ARVADA, Colo. -- What started as an evening of retriever drills for an Arvada couple’s dog, ended in a near-tragedy. Luckily, two boys alerted the owners that their dog was swimming in a pond contaminated with toxic blue-green algae.
“He was born and raised a hunting dog,” owner Brandon Morin said.
Wallace is an energetic 5-year-old black Labrador retriever at the center of Morin’s world.
“Every other day, I’m training him, either in this pond right here or there’s another one just up the road," he said.
On Friday evening, Morin and his girlfriend, Alexandra Hedfelt, were at Lake Arbor Park running hunting drills with Wallace.
“I’d thrown three marks at that point,” Morin said.
But that’s when two boys on skateboards raced up to them.
“We could just see the dog's head in the water,” 8th-grader Aidan Bortnem said. Bortnem and his friend, Jaxon Bryning, were skateboarding at the park when they noticed something was wrong.
The boys alerted the couple that the lake is filled with a potentially deadly bacteria: blue-green algae.
The city learned late Friday that the Colorado Department of Public Health and Environment discovered high levels of toxic blue-green algae in Lake Arbor. The algae can be harmful to humans and can be fatal for animals. The city posted signs, but the couple did not see them. Luckily, the boys did.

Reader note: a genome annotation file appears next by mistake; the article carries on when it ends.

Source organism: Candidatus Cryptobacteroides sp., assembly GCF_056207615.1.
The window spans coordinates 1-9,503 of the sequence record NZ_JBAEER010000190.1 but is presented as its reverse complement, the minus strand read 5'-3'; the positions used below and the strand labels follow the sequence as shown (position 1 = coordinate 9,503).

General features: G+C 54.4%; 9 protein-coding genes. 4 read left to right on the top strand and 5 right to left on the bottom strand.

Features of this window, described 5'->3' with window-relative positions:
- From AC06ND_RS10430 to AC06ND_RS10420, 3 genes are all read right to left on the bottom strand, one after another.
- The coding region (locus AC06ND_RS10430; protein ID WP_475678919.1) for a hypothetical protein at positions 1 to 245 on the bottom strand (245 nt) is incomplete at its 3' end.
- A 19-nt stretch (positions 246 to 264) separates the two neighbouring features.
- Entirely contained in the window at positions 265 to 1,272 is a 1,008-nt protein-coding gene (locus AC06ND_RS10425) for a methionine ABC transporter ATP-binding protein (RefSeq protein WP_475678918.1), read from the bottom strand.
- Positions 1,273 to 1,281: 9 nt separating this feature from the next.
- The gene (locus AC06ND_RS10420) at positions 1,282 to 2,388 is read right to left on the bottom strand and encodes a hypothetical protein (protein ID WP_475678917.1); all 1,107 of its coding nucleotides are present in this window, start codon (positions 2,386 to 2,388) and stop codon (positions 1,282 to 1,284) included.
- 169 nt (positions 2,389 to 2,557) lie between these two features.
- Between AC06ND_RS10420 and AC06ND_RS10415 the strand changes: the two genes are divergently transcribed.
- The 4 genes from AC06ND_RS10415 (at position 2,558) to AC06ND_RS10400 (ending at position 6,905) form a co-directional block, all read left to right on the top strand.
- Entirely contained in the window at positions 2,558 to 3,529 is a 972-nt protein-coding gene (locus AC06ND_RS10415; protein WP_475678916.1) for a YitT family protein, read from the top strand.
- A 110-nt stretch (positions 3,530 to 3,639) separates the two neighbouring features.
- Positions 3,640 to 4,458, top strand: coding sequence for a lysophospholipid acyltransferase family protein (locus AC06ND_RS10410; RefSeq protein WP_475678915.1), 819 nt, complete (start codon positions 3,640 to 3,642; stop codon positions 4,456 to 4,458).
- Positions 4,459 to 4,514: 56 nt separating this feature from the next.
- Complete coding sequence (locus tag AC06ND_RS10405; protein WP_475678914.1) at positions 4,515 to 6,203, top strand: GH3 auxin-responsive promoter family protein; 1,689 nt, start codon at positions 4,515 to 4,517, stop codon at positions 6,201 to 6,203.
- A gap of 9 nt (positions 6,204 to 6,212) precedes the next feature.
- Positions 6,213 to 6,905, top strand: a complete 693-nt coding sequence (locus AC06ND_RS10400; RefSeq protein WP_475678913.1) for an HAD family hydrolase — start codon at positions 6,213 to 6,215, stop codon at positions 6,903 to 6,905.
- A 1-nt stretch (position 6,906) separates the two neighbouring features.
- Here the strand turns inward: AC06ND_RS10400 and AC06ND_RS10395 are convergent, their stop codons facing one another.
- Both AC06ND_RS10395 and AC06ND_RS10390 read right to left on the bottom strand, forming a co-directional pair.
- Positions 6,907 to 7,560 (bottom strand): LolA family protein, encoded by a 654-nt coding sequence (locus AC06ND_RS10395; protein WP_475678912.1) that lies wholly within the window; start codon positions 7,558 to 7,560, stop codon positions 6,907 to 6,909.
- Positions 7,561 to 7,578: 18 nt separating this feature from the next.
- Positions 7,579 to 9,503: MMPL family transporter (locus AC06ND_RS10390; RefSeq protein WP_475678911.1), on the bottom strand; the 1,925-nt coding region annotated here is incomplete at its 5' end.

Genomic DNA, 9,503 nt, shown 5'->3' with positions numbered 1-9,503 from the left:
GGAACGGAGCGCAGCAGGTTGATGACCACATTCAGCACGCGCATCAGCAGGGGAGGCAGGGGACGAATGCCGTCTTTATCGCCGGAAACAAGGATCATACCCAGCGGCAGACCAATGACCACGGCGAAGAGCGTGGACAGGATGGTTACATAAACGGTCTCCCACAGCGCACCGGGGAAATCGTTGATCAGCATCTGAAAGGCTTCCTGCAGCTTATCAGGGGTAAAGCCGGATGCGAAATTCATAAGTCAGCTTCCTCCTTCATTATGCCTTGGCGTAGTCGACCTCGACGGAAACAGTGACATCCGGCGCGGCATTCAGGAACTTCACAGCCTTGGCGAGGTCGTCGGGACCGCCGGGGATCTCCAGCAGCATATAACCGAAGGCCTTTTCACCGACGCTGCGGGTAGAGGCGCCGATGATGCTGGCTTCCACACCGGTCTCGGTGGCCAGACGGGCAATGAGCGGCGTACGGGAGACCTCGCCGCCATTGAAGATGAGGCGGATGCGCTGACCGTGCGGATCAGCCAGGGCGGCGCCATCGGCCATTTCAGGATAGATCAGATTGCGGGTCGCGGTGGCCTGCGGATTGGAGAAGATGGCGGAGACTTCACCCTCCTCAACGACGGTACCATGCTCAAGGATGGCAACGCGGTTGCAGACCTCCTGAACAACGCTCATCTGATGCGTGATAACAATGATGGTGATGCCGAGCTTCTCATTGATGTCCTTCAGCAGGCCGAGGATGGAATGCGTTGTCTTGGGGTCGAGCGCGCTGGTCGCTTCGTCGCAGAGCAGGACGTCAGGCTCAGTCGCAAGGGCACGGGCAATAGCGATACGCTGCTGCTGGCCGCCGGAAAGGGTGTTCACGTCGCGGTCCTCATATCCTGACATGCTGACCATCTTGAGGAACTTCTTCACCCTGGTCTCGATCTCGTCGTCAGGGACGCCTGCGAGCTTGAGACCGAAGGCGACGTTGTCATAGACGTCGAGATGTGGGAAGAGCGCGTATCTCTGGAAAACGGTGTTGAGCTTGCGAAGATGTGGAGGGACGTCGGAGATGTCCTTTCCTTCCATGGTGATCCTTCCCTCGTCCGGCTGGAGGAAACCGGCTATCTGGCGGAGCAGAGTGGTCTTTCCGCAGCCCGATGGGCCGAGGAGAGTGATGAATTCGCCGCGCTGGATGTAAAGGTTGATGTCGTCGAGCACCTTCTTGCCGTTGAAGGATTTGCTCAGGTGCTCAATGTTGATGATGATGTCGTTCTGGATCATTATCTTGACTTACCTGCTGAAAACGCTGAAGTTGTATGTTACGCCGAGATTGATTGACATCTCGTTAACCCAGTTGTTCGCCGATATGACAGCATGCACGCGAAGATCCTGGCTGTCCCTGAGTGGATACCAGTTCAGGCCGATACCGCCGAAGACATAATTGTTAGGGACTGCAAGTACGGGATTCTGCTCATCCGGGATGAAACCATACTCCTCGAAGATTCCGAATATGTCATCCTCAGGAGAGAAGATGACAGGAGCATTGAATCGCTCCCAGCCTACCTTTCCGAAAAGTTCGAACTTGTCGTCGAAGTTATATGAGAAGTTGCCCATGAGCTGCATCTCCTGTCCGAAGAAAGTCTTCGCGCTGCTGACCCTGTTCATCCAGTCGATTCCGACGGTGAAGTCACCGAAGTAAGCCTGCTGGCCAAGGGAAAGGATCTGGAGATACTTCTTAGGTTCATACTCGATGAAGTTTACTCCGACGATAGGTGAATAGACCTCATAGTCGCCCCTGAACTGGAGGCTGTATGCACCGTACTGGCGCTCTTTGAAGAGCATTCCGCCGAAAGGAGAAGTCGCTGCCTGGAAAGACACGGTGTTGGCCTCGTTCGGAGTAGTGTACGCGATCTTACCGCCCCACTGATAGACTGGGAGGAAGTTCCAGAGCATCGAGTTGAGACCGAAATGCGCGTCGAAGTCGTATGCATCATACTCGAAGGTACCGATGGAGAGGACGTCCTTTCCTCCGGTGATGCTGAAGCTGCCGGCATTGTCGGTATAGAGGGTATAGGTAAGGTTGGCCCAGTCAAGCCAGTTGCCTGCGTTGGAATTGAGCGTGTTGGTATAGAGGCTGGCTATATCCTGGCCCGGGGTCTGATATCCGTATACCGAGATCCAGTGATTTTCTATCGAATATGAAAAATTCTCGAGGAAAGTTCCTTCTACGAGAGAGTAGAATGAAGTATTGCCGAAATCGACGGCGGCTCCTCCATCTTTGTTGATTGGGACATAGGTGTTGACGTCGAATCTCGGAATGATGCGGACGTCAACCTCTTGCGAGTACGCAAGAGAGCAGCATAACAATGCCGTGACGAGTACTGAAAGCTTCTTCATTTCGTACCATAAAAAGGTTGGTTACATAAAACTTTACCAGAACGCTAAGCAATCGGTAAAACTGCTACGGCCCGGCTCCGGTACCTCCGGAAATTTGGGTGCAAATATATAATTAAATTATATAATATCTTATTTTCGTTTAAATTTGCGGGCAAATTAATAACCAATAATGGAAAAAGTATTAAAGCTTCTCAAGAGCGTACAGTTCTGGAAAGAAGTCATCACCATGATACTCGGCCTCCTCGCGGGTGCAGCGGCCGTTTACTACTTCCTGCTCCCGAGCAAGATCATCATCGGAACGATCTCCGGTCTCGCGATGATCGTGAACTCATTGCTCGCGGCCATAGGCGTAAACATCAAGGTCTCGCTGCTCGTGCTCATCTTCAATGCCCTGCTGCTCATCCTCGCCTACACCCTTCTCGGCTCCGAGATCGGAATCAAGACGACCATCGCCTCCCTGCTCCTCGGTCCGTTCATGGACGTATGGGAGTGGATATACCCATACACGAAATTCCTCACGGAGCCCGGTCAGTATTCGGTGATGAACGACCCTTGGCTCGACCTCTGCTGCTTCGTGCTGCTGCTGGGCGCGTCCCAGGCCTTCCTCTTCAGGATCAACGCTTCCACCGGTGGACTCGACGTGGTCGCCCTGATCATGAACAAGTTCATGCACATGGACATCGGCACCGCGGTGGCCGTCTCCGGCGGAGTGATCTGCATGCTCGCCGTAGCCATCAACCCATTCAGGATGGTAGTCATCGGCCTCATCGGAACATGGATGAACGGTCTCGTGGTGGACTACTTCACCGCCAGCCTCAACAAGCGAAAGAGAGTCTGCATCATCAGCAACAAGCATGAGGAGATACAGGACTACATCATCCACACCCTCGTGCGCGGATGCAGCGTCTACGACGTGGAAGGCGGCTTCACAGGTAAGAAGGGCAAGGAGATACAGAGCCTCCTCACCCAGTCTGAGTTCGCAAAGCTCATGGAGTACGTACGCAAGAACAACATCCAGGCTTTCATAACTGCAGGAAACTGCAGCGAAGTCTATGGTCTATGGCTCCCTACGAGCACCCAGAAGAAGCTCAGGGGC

“You could tell they went into shock, like this could be really bad,” Bortnem said.
The couple rushed Wallace to the closest animal hospital. Doctors induced vomiting and hooked him up to an IV. Morin and Hedfelt were in the waiting room reading articles about the wide-spread influx of recent dog deaths from the algae.
“It was all within a half hour to an hour and the dogs had perished. It was incredibly scary,” Morin said.
But after 24 hours at the animal hospital, Wallace got the all-clear. The couple reflected on the good Samaritans in 8th grade.
“I don’t think he’d be alive if they hadn’t have come up as soon as they did to tell us,” Hedfelt said.
For the boys, they have now taken it upon themselves to be guardians of the lake.
“I want to make sure no dogs get harmed swimming in this lake because there’s not enough signs posted, really. Earlier, there was people about to go in with their paddle boards and we went and told them,” Bortnem said.
Mornin and Hedfelt gave the boys a gift card to thank them for doing the right thing.